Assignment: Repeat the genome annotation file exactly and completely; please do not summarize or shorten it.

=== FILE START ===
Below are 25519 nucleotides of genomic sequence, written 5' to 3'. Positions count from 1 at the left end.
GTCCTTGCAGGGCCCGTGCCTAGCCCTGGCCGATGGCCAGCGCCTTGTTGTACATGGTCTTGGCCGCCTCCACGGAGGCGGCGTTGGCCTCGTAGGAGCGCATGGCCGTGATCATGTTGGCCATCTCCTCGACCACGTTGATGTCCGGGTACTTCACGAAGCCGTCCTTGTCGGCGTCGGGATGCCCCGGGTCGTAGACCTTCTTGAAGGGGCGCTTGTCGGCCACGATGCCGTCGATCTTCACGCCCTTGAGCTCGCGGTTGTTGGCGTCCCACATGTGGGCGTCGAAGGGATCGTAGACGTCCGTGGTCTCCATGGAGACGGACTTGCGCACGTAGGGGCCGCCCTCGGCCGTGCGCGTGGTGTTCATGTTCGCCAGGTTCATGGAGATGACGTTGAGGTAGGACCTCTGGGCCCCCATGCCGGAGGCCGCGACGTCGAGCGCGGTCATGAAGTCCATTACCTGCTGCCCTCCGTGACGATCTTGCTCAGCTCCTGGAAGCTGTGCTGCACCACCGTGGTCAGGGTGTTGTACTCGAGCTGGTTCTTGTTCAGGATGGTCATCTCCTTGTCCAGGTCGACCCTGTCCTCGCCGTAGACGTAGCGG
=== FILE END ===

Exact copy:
Below are 25519 nucleotides of genomic sequence, written 5' to 3'. Positions count from 1 at the left end.
GTCCTTGCAGGGCCCGTGCCTAGCCCTGGCCGATGGCCAGCGCCTTGTTGTACATGGTCTTGGCCGCCTCCACGGAGGCGGCGTTGGCCTCGTAGGAGCGCATGGCCGTGATCATGTTGGCCATCTCCTCGACCACGTTGATGTCCGGGTACTTCACGAAGCCGTCCTTGTCGGCGTCGGGATGCCCCGGGTCGTAGACCTTCTTGAAGGGGCGCTTGTCGGCCACGATGCCGTCGATCTTCACGCCCTTGAGCTCGCGGTTGTTGGCGTCCCACATGTGGGCGTCGAAGGGATCGTAGACGTCCGTGGTCTCCATGGAGACGGACTTGCGCACGTAGGGGCCGCCCTCGGCCGTGCGCGTGGTGTTCATGTTCGCCAGGTTCATGGAGATGACGTTGAGGTAGGACCTCTGGGCCCCCATGCCGGAGGCCGCGACGTCGAGCGCGGTCATGAAGTCCATTACCTGCTGCCCTCCGTGACGATCTTGCTCAGCTCCTGGAAGCTGTGCTGCACCACCGTGGTCAGGGTGTTGTACTCGAGCTGGTTCTTGTTCAGGATGGTCATCTCCTTGTCCAGGTCGACCCTGTCCTCGCCGTAGACGTAGCGG